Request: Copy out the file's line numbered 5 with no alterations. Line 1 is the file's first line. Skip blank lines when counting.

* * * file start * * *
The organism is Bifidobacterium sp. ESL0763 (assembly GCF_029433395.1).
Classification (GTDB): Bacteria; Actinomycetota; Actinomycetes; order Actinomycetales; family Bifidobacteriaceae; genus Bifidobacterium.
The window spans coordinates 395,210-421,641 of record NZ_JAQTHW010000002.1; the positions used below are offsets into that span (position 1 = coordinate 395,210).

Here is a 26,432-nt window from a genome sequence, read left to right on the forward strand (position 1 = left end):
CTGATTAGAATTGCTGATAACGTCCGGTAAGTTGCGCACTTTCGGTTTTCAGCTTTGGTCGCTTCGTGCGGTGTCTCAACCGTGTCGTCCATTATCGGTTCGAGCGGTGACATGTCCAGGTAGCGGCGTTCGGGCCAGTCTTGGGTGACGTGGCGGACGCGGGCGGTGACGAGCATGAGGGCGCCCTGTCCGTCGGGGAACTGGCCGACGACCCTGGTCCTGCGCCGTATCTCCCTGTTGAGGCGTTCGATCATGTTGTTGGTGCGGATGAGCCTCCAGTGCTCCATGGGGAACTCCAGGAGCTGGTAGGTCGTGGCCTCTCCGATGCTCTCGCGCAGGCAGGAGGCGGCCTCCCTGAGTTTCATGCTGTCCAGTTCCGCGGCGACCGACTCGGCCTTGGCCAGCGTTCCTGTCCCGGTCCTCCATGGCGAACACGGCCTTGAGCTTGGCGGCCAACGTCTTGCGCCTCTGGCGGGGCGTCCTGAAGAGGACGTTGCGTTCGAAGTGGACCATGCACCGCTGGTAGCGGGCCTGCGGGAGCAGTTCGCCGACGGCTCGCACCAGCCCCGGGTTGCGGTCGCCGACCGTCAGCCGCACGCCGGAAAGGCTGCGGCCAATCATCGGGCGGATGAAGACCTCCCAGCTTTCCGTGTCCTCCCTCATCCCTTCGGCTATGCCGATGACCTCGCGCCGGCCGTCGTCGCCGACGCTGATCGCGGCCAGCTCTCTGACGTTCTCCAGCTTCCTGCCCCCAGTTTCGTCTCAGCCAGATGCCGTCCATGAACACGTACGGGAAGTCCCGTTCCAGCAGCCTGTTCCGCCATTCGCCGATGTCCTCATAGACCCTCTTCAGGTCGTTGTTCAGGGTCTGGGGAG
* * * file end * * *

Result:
CTGATTAGAATTGCTGATAACGTCCGGTAAGTTGCGCACTTTCGGTTTTCAGCTTTGGTCGCTTCGTGCGGTGTCTCAACCGTGTCGTCCATTATCGGTTCGAGCGGTGACATGTCCAGGTAGCGGCGTTCGGGCCAGTCTTGGGTGACGTGGCGGACGCGGGCGGTGACGAGCATGAGGGCGCCCTGTCCGTCGGGGAACTGGCCGACGACCCTGGTCCTGCGCCGTATCTCCCTGTTGAGGCGTTCGATCATGTTGTTGGTGCGGATGAGCCTCCAGTGCTCCATGGGGAACTCCAGGAGCTGGTAGGTCGTGGCCTCTCCGATGCTCTCGCGCAGGCAGGAGGCGGCCTCCCTGAGTTTCATGCTGTCCAGTTCCGCGGCGACCGACTCGGCCTTGGCCAGCGTTCCTGTCCCGGTCCTCCATGGCGAACACGGCCTTGAGCTTGGCGGCCAACGTCTTGCGCCTCTGGCGGGGCGTCCTGAAGAGGACGTTGCGTTCGAAGTGGACCATGCACCGCTGGTAGCGGGCCTGCGGGAGCAGTTCGCCGACGGCTCGCACCAGCCCCGGGTTGCGGTCGCCGACCGTCAGCCGCACGCCGGAAAGGCTGCGGCCAATCATCGGGCGGATGAAGACCTCCCAGCTTTCCGTGTCCTCCCTCATCCCTTCGGCTATGCCGATGACCTCGCGCCGGCCGTCGTCGCCGACGCTGATCGCGGCCAGCTCTCTGACGTTCTCCAGCTTCCTGCCCCCAGTTTCGTCTCAGCCAGATGCCGTCCATGAACACGTACGGGAAGTCCCGTTCCAGCAGCCTGTTCCGCCATTCGCCGATGTCCTCATAGACCCTCTTCAGGTCGTTGTTCAGGGTCTGGGGAG